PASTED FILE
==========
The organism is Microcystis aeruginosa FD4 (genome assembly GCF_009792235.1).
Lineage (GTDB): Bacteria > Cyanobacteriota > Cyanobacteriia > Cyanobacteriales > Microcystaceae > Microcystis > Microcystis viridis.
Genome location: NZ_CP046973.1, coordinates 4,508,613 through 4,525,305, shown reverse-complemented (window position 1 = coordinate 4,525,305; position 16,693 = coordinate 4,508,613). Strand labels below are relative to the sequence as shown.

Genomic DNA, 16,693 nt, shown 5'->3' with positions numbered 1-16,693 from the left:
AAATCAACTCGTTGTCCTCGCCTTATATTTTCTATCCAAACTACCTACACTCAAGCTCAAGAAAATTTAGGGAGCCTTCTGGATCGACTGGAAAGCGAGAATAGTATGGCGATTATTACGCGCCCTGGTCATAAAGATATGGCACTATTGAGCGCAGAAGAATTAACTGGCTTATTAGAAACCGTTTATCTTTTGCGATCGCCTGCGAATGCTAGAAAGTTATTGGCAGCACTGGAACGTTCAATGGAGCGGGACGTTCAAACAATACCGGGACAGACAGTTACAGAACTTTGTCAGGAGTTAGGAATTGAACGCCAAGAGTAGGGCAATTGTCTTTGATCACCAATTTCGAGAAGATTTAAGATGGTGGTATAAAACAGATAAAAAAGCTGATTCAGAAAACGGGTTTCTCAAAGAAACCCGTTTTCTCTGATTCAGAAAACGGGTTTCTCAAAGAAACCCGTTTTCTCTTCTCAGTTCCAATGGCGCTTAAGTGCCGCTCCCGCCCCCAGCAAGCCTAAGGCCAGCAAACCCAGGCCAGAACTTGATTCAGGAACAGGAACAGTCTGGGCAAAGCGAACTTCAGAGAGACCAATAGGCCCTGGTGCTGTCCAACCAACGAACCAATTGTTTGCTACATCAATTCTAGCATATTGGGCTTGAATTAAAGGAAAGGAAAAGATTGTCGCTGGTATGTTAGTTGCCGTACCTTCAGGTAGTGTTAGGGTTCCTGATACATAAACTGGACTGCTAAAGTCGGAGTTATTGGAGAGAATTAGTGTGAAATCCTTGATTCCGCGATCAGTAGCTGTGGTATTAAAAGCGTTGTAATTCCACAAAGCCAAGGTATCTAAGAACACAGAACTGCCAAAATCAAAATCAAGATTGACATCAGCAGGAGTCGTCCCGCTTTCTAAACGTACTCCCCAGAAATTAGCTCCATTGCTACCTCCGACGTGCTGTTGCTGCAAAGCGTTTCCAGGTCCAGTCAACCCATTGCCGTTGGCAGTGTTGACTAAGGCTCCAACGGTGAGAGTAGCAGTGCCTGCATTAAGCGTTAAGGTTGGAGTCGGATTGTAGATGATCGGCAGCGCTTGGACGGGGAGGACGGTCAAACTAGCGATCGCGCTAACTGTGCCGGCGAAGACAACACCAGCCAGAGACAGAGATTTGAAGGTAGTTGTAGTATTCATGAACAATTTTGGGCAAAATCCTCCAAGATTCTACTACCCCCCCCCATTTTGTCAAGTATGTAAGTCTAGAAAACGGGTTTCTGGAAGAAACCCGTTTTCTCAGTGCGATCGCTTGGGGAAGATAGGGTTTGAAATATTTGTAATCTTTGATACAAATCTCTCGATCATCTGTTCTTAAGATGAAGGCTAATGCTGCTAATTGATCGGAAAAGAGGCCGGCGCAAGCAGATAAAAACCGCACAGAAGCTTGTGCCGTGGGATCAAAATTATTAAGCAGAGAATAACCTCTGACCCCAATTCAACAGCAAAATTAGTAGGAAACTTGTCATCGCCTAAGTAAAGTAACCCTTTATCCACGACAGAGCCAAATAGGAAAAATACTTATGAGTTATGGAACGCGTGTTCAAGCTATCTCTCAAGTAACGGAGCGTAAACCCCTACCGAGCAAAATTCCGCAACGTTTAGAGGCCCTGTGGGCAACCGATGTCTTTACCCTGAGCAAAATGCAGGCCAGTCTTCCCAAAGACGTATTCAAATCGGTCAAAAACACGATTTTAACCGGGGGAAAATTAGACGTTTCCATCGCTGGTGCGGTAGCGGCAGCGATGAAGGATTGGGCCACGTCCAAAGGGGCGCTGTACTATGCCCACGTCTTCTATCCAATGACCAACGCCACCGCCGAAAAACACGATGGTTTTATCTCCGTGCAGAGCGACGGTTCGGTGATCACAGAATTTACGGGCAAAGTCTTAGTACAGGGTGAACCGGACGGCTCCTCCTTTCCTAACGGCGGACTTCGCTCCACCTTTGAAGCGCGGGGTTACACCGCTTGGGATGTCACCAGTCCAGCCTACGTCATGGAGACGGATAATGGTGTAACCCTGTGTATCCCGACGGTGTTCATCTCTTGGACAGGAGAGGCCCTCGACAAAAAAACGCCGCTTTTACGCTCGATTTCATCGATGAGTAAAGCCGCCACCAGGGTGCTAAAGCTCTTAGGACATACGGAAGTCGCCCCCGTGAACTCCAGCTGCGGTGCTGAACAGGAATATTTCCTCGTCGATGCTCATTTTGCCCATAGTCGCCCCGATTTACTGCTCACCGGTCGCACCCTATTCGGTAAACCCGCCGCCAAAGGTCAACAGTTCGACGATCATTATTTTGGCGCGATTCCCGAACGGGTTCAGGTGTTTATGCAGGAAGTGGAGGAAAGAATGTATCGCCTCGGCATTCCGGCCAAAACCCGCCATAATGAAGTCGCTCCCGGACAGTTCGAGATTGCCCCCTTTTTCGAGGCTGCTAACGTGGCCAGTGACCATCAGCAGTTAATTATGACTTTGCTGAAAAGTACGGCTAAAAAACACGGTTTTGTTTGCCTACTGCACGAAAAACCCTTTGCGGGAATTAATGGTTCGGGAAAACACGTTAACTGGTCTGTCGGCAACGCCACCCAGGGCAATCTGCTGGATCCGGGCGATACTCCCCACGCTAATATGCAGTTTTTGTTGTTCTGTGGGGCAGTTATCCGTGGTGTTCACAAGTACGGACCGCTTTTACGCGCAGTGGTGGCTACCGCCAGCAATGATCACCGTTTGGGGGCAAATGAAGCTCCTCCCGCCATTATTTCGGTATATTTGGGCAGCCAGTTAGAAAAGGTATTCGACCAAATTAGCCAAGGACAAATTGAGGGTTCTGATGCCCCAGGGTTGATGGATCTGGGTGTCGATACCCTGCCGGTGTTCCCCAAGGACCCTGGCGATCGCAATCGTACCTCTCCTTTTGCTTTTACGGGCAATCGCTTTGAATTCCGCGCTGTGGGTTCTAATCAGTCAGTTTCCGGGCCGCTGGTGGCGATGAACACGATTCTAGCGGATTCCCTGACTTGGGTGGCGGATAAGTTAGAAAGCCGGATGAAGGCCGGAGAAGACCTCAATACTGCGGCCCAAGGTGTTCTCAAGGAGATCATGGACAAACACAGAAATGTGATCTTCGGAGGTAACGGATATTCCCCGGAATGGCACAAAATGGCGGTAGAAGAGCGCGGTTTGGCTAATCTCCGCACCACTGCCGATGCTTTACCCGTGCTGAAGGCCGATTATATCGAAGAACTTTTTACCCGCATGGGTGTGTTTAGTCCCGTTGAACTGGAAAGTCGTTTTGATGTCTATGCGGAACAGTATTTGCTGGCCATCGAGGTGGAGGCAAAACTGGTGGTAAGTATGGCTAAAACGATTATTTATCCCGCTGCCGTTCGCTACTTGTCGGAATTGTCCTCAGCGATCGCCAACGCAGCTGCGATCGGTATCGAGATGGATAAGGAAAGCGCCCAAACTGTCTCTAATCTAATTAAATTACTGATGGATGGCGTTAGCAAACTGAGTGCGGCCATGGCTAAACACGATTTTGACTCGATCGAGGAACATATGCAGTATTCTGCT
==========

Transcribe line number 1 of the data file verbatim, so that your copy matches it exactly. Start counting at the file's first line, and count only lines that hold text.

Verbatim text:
The organism is Microcystis aeruginosa FD4 (genome assembly GCF_009792235.1).